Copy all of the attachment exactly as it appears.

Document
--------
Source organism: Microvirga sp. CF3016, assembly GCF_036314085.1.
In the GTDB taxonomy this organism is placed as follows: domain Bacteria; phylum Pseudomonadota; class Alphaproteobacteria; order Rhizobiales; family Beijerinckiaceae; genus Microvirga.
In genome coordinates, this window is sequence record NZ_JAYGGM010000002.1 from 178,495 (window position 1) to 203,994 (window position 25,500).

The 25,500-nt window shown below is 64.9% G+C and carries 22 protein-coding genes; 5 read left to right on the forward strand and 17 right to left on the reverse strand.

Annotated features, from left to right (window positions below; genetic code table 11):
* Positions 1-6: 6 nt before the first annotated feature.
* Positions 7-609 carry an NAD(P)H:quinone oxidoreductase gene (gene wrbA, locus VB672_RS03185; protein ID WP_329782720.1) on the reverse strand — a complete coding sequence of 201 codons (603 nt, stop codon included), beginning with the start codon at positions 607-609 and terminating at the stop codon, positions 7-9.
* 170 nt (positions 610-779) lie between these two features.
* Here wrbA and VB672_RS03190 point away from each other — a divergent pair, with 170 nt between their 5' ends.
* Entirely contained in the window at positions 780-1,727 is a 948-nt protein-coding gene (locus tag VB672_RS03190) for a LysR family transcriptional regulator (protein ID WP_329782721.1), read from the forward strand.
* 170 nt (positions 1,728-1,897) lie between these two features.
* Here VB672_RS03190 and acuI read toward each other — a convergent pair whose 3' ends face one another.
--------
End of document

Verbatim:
Source organism: Microvirga sp. CF3016, assembly GCF_036314085.1.
In the GTDB taxonomy this organism is placed as follows: domain Bacteria; phylum Pseudomonadota; class Alphaproteobacteria; order Rhizobiales; family Beijerinckiaceae; genus Microvirga.
In genome coordinates, this window is sequence record NZ_JAYGGM010000002.1 from 178,495 (window position 1) to 203,994 (window position 25,500).

The 25,500-nt window shown below is 64.9% G+C and carries 22 protein-coding genes; 5 read left to right on the forward strand and 17 right to left on the reverse strand.

Annotated features, from left to right (window positions below; genetic code table 11):
* Positions 1-6: 6 nt before the first annotated feature.
* Positions 7-609 carry an NAD(P)H:quinone oxidoreductase gene (gene wrbA, locus VB672_RS03185; protein ID WP_329782720.1) on the reverse strand — a complete coding sequence of 201 codons (603 nt, stop codon included), beginning with the start codon at positions 607-609 and terminating at the stop codon, positions 7-9.
* 170 nt (positions 610-779) lie between these two features.
* Here wrbA and VB672_RS03190 point away from each other — a divergent pair, with 170 nt between their 5' ends.
* Entirely contained in the window at positions 780-1,727 is a 948-nt protein-coding gene (locus tag VB672_RS03190) for a LysR family transcriptional regulator (protein ID WP_329782721.1), read from the forward strand.
* 170 nt (positions 1,728-1,897) lie between these two features.
* Here VB672_RS03190 and acuI read toward each other — a convergent pair whose 3' ends face one another.